“The tuition for seven years was supposed to bring in about $170 million. So you can see it’s not about economics, but about ideology. It just doesn’t make sense.”

In terms of common sense, it doesn’t. In terms of class warfare waged from above, alas, it makes much sense. Class warfare has been a one-sided affair since the dawn of capitalism. It is long past time we fought back.

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Tuition battles, debt and union-busting: The many faces of neoliberalism

The eleven students who barricaded themselves inside Cooper Union’s tower have ended their occupation, but their struggle resonates well beyond the New York City university. Inextricably bound up in the movement to save Cooper Union’s tradition of free tuition and enable meaningful student and faculty participation in the affairs of the university is a struggle against neoliberalism.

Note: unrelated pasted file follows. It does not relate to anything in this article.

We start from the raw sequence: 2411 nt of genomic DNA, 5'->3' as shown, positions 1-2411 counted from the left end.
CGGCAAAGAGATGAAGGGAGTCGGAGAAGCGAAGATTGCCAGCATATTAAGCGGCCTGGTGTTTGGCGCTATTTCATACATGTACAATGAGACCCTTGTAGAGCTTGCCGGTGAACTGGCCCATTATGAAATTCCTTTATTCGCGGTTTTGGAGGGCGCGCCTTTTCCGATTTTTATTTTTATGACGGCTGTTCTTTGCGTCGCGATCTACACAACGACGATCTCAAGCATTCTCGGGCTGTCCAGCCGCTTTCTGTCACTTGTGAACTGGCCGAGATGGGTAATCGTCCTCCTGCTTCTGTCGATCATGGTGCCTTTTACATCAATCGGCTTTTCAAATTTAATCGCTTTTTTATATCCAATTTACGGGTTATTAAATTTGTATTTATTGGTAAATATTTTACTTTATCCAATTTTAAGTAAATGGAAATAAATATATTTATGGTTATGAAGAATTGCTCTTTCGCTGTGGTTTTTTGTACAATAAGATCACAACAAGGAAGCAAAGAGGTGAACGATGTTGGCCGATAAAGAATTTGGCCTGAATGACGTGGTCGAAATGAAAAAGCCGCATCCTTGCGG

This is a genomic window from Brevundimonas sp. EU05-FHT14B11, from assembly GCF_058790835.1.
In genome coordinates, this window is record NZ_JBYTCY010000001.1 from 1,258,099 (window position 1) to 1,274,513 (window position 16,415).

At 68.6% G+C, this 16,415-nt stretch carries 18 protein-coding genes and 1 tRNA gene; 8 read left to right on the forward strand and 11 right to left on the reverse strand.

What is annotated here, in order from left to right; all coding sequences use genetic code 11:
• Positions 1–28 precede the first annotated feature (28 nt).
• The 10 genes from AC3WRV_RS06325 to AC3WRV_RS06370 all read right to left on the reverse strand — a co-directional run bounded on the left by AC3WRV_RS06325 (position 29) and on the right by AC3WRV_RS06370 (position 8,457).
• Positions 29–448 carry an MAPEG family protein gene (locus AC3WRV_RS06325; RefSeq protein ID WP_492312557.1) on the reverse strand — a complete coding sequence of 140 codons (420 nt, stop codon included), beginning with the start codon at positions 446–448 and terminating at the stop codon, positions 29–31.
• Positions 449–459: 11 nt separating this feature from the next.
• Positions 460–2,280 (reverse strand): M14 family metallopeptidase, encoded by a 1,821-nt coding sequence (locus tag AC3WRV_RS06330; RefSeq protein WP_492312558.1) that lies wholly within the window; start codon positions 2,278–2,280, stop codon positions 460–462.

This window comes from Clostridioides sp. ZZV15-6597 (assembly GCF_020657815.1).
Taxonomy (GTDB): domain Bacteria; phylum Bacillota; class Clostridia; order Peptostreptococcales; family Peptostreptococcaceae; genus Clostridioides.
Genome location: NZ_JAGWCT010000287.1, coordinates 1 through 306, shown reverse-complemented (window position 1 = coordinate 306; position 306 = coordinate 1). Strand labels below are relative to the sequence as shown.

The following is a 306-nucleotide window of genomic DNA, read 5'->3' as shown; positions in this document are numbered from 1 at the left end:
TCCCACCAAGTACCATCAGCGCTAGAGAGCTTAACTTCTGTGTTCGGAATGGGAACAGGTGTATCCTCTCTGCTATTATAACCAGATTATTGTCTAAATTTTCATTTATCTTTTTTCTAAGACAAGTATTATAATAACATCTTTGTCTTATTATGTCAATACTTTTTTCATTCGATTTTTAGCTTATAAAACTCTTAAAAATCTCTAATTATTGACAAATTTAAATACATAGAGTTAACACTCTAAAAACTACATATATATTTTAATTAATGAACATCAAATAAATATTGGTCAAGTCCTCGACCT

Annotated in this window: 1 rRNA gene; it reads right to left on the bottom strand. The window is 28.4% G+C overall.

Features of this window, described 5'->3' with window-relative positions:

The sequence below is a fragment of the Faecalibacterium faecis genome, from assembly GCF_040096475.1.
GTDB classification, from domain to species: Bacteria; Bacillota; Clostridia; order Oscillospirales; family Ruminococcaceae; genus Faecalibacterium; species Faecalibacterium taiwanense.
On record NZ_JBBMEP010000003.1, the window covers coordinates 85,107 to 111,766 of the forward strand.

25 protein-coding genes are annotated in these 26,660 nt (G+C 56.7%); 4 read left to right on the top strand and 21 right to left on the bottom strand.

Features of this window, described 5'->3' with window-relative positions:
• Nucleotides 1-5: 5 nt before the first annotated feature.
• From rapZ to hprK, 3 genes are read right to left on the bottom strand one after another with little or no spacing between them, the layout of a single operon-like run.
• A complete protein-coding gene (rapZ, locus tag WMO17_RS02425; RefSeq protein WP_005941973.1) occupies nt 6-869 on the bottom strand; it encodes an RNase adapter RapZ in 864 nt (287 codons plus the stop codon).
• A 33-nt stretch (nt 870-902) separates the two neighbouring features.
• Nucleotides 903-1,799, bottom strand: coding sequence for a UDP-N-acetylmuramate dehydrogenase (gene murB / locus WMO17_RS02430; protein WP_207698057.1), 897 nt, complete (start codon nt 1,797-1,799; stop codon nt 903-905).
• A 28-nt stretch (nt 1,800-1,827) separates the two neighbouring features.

The victorious students who endured police violence and heavy-handed legal tactics during the months of the Québec student strike earlier this year; the unsustainable student debt burying students across the United States; the union-busting offensives in Wisconsin; and the latest anti-union effort in Michigan — to name only some of the struggles from 2012 alone — should not be looked at in isolation but rather are part of a continuum of which Cooper Union is one manifestation.